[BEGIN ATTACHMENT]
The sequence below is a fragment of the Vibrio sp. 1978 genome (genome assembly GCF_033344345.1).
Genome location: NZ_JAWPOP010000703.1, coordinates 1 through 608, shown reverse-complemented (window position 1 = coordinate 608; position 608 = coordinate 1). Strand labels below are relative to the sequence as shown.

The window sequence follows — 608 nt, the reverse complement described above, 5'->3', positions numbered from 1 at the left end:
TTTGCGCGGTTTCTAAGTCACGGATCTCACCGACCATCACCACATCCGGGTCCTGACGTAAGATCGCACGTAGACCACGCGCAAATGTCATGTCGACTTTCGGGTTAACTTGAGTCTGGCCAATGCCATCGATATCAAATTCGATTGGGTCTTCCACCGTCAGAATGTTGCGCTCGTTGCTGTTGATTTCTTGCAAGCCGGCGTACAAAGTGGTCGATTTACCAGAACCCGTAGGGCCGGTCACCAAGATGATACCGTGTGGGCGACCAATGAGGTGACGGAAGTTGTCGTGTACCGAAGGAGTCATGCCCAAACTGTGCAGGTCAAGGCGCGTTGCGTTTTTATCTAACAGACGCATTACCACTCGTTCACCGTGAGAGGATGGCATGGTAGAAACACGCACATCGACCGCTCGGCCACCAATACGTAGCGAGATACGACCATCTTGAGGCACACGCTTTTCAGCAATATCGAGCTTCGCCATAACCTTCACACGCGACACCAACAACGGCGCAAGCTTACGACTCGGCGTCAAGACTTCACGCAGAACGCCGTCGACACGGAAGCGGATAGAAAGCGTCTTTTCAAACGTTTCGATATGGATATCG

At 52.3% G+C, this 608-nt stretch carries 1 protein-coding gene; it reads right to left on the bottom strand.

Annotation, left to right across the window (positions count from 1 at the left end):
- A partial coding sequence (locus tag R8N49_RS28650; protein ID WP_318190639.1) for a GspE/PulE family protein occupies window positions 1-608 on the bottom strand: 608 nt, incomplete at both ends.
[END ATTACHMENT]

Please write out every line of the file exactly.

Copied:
The sequence below is a fragment of the Vibrio sp. 1978 genome (genome assembly GCF_033344345.1).
Genome location: NZ_JAWPOP010000703.1, coordinates 1 through 608, shown reverse-complemented (window position 1 = coordinate 608; position 608 = coordinate 1). Strand labels below are relative to the sequence as shown.

The window sequence follows — 608 nt, the reverse complement described above, 5'->3', positions numbered from 1 at the left end:
TTTGCGCGGTTTCTAAGTCACGGATCTCACCGACCATCACCACATCCGGGTCCTGACGTAAGATCGCACGTAGACCACGCGCAAATGTCATGTCGACTTTCGGGTTAACTTGAGTCTGGCCAATGCCATCGATATCAAATTCGATTGGGTCTTCCACCGTCAGAATGTTGCGCTCGTTGCTGTTGATTTCTTGCAAGCCGGCGTACAAAGTGGTCGATTTACCAGAACCCGTAGGGCCGGTCACCAAGATGATACCGTGTGGGCGACCAATGAGGTGACGGAAGTTGTCGTGTACCGAAGGAGTCATGCCCAAACTGTGCAGGTCAAGGCGCGTTGCGTTTTTATCTAACAGACGCATTACCACTCGTTCACCGTGAGAGGATGGCATGGTAGAAACACGCACATCGACCGCTCGGCCACCAATACGTAGCGAGATACGACCATCTTGAGGCACACGCTTTTCAGCAATATCGAGCTTCGCCATAACCTTCACACGCGACACCAACAACGGCGCAAGCTTACGACTCGGCGTCAAGACTTCACGCAGAACGCCGTCGACACGGAAGCGGATAGAAAGCGTCTTTTCAAACGTTTCGATATGGATATCG

At 52.3% G+C, this 608-nt stretch carries 1 protein-coding gene; it reads right to left on the bottom strand.

Annotation, left to right across the window (positions count from 1 at the left end):
- A partial coding sequence (locus tag R8N49_RS28650; protein ID WP_318190639.1) for a GspE/PulE family protein occupies window positions 1-608 on the bottom strand: 608 nt, incomplete at both ends.